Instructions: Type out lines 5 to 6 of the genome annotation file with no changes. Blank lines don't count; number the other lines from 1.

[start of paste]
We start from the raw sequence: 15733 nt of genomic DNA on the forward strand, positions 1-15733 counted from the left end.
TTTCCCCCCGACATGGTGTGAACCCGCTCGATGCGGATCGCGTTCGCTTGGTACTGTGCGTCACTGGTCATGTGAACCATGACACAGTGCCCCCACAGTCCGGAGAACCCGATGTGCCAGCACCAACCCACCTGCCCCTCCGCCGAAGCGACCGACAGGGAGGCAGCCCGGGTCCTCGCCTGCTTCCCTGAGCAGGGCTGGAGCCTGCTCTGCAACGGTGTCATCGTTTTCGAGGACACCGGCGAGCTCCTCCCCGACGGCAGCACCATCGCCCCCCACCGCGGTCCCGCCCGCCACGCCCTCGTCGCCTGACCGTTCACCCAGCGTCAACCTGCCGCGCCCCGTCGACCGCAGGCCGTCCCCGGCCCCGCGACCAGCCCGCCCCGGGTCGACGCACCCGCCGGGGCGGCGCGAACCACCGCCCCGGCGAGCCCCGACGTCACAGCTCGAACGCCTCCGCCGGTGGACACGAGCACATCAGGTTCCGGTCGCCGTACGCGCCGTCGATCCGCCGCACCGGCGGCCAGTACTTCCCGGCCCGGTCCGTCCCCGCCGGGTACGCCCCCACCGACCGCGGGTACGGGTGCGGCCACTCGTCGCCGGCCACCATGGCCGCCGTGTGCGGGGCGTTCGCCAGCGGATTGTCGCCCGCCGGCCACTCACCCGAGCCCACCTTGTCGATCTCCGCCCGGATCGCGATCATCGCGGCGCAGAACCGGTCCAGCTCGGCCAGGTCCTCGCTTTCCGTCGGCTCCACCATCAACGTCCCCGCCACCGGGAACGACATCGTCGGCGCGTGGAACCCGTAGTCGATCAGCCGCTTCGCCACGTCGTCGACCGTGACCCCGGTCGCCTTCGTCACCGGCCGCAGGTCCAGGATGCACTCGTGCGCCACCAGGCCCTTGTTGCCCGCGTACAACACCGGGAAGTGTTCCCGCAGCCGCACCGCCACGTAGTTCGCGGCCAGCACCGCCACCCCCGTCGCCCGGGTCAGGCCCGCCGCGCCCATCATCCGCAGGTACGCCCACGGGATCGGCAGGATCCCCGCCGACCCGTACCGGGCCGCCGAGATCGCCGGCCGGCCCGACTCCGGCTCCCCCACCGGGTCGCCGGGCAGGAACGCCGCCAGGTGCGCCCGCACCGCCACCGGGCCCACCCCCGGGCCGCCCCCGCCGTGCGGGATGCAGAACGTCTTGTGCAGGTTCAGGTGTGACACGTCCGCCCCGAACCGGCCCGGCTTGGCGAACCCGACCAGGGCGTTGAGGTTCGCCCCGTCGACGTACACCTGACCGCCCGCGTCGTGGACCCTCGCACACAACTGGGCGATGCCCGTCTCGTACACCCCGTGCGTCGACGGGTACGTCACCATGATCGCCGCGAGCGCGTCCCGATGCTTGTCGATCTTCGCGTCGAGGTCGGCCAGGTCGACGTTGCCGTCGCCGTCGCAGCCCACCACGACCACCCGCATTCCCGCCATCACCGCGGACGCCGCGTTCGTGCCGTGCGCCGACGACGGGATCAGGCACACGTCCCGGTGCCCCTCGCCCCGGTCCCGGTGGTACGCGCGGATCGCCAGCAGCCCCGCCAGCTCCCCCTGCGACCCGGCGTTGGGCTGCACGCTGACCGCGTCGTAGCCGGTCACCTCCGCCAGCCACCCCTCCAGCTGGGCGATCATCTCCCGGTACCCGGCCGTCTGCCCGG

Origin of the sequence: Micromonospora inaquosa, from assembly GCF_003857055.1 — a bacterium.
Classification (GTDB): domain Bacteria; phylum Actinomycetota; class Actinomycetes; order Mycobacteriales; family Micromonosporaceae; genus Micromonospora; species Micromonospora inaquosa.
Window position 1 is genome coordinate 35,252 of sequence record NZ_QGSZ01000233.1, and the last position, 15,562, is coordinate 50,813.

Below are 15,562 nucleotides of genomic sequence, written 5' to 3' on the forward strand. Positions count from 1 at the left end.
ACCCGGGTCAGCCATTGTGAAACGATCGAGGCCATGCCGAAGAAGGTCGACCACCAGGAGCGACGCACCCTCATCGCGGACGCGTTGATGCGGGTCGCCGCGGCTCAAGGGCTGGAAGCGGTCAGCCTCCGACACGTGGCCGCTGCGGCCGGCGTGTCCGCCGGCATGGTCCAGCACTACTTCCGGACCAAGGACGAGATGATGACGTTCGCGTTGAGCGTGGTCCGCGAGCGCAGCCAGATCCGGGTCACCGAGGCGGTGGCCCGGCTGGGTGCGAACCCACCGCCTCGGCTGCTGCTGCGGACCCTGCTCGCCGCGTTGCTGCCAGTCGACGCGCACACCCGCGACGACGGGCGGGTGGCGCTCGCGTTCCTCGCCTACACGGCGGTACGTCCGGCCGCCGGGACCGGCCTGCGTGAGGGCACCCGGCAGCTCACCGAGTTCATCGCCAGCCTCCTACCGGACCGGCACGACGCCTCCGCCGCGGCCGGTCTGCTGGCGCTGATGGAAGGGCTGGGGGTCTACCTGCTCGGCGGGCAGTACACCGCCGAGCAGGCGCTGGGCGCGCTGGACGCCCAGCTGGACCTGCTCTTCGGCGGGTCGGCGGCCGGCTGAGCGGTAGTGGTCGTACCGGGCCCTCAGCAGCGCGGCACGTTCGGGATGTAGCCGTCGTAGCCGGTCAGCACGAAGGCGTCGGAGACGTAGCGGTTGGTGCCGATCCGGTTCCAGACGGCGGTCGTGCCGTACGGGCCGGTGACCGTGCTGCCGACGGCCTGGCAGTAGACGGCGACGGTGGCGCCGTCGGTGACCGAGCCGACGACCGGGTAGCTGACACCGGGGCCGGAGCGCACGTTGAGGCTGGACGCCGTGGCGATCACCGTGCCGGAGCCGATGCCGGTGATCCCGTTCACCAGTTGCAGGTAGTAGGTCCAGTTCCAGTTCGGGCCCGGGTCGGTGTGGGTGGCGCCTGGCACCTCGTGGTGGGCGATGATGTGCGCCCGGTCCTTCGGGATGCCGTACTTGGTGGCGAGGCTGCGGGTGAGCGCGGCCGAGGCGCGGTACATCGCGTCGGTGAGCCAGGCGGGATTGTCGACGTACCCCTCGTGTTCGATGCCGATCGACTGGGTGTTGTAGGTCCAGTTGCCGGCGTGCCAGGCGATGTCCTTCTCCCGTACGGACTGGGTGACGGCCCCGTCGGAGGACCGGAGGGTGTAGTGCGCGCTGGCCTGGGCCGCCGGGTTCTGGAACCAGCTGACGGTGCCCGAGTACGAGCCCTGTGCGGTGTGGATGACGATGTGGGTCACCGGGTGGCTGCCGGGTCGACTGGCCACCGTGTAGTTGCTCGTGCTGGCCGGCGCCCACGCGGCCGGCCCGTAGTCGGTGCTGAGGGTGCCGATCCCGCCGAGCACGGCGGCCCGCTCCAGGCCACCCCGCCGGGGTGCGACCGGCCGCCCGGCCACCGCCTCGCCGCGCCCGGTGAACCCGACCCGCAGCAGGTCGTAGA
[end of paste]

Window position 1 is genome coordinate 35,252 of sequence record NZ_QGSZ01000233.1, and the last position, 15,562, is coordinate 50,813.

Below are 15,562 nucleotides of genomic sequence, written 5' to 3' on the forward strand. Positions count from 1 at the left end.